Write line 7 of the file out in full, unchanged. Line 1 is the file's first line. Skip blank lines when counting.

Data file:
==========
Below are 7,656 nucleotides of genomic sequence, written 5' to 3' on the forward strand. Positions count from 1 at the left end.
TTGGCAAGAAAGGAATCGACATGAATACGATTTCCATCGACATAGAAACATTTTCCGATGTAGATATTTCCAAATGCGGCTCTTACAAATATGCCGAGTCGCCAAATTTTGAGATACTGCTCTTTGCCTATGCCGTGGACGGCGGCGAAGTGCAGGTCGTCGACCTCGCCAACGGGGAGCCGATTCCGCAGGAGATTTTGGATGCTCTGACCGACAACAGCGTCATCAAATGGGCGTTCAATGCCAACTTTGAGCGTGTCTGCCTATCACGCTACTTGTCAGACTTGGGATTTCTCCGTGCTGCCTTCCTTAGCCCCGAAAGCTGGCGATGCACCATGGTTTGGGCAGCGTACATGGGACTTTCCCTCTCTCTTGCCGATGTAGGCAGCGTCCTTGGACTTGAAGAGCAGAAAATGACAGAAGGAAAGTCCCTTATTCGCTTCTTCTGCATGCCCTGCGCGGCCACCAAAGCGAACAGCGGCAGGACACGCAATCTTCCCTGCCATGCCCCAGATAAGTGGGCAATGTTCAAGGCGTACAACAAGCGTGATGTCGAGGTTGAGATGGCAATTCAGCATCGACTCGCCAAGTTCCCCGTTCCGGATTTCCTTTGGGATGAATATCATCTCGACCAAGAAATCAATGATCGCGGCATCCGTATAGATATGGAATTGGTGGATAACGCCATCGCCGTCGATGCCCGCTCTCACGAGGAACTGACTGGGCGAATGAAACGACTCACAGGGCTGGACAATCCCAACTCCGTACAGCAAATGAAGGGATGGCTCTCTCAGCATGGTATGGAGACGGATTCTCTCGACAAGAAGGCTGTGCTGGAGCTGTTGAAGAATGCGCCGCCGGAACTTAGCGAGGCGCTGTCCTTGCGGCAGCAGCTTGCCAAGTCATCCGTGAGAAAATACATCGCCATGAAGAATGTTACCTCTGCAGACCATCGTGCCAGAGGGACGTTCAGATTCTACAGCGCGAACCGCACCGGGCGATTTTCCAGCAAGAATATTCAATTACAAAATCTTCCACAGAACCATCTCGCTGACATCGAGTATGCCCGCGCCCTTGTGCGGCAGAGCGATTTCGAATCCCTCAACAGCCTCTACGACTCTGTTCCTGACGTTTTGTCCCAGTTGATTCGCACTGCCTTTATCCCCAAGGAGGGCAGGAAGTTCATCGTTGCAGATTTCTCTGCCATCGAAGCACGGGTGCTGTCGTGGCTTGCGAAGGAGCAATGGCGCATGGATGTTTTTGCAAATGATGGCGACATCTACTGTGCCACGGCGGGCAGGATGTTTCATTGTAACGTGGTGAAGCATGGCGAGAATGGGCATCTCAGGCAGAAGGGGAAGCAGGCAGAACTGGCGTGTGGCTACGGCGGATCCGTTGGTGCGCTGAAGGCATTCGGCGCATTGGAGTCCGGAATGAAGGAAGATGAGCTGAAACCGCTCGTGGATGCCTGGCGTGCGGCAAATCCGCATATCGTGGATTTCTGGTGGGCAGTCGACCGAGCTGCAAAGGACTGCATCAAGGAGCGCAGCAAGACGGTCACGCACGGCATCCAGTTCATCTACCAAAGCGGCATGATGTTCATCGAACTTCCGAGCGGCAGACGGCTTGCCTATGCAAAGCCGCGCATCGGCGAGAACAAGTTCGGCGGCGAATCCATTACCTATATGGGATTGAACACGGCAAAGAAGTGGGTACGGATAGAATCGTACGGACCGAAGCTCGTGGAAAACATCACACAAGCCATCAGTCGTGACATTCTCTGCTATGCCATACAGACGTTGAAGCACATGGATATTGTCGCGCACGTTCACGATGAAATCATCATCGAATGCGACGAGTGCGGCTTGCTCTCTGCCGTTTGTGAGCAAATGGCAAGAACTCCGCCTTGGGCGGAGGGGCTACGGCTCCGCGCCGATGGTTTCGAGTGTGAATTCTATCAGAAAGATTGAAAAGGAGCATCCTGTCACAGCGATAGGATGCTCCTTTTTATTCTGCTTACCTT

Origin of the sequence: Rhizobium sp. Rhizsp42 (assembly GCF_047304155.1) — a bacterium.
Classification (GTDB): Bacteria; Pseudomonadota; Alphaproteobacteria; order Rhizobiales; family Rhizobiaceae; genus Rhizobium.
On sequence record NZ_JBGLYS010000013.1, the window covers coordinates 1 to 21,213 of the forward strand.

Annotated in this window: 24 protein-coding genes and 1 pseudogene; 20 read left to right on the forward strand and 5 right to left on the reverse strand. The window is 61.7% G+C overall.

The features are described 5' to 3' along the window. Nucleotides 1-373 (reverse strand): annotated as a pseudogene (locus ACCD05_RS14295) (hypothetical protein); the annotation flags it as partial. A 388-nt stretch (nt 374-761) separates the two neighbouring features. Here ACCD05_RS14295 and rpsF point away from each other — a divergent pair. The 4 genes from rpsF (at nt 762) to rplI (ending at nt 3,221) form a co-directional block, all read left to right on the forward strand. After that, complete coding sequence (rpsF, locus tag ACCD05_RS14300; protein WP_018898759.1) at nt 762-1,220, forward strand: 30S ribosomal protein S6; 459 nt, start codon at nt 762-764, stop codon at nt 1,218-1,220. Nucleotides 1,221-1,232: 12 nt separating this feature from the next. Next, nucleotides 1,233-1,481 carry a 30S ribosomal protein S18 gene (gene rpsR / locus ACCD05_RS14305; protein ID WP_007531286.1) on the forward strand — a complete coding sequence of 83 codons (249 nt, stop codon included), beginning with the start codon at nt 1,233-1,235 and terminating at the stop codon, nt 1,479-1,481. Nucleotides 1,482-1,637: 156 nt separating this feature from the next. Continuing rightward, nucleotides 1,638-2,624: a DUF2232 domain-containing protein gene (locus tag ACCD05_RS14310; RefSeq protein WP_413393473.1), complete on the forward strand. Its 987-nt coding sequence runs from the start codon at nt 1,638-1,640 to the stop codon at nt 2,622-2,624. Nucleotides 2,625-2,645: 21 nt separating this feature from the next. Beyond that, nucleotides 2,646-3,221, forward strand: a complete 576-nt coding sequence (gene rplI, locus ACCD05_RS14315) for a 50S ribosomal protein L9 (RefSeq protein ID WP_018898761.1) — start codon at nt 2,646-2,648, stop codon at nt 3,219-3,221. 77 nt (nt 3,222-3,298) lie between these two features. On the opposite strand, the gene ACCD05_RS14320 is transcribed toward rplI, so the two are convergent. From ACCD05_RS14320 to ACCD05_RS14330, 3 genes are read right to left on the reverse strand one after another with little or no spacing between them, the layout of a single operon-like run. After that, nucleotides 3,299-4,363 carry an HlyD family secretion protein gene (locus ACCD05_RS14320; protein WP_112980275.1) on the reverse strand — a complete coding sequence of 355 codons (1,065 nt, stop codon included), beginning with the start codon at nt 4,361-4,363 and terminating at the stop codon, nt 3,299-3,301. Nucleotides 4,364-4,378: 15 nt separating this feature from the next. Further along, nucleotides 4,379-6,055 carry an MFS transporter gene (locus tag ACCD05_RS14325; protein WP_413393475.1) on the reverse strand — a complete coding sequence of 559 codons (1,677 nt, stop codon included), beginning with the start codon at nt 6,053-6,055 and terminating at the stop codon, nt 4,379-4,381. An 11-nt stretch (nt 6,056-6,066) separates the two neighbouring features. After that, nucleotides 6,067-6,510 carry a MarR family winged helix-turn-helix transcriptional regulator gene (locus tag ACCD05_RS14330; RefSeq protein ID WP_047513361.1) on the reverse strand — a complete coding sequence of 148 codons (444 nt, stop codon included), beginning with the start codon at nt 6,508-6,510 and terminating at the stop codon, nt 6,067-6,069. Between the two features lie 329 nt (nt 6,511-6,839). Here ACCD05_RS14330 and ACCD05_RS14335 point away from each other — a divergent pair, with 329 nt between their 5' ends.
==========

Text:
The features are described 5' to 3' along the window. Nucleotides 1-373 (reverse strand): annotated as a pseudogene (locus ACCD05_RS14295) (hypothetical protein); the annotation flags it as partial. A 388-nt stretch (nt 374-761) separates the two neighbouring features. Here ACCD05_RS14295 and rpsF point away from each other — a divergent pair. The 4 genes from rpsF (at nt 762) to rplI (ending at nt 3,221) form a co-directional block, all read left to right on the forward strand. After that, complete coding sequence (rpsF, locus tag ACCD05_RS14300; protein WP_018898759.1) at nt 762-1,220, forward strand: 30S ribosomal protein S6; 459 nt, start codon at nt 762-764, stop codon at nt 1,218-1,220. Nucleotides 1,221-1,232: 12 nt separating this feature from the next. Next, nucleotides 1,233-1,481 carry a 30S ribosomal protein S18 gene (gene rpsR / locus ACCD05_RS14305; protein ID WP_007531286.1) on the forward strand — a complete coding sequence of 83 codons (249 nt, stop codon included), beginning with the start codon at nt 1,233-1,235 and terminating at the stop codon, nt 1,479-1,481. Nucleotides 1,482-1,637: 156 nt separating this feature from the next. Continuing rightward, nucleotides 1,638-2,624: a DUF2232 domain-containing protein gene (locus tag ACCD05_RS14310; RefSeq protein WP_413393473.1), complete on the forward strand. Its 987-nt coding sequence runs from the start codon at nt 1,638-1,640 to the stop codon at nt 2,622-2,624. Nucleotides 2,625-2,645: 21 nt separating this feature from the next. Beyond that, nucleotides 2,646-3,221, forward strand: a complete 576-nt coding sequence (gene rplI, locus ACCD05_RS14315) for a 50S ribosomal protein L9 (RefSeq protein ID WP_018898761.1) — start codon at nt 2,646-2,648, stop codon at nt 3,219-3,221. 77 nt (nt 3,222-3,298) lie between these two features. On the opposite strand, the gene ACCD05_RS14320 is transcribed toward rplI, so the two are convergent. From ACCD05_RS14320 to ACCD05_RS14330, 3 genes are read right to left on the reverse strand one after another with little or no spacing between them, the layout of a single operon-like run. After that, nucleotides 3,299-4,363 carry an HlyD family secretion protein gene (locus ACCD05_RS14320; protein WP_112980275.1) on the reverse strand — a complete coding sequence of 355 codons (1,065 nt, stop codon included), beginning with the start codon at nt 4,361-4,363 and terminating at the stop codon, nt 3,299-3,301. Nucleotides 4,364-4,378: 15 nt separating this feature from the next. Further along, nucleotides 4,379-6,055 carry an MFS transporter gene (locus tag ACCD05_RS14325; protein WP_413393475.1) on the reverse strand — a complete coding sequence of 559 codons (1,677 nt, stop codon included), beginning with the start codon at nt 6,053-6,055 and terminating at the stop codon, nt 4,379-4,381. An 11-nt stretch (nt 6,056-6,066) separates the two neighbouring features. After that, nucleotides 6,067-6,510 carry a MarR family winged helix-turn-helix transcriptional regulator gene (locus tag ACCD05_RS14330; RefSeq protein ID WP_047513361.1) on the reverse strand — a complete coding sequence of 148 codons (444 nt, stop codon included), beginning with the start codon at nt 6,508-6,510 and terminating at the stop codon, nt 6,067-6,069. Between the two features lie 329 nt (nt 6,511-6,839). Here ACCD05_RS14330 and ACCD05_RS14335 point away from each other — a divergent pair, with 329 nt between their 5' ends.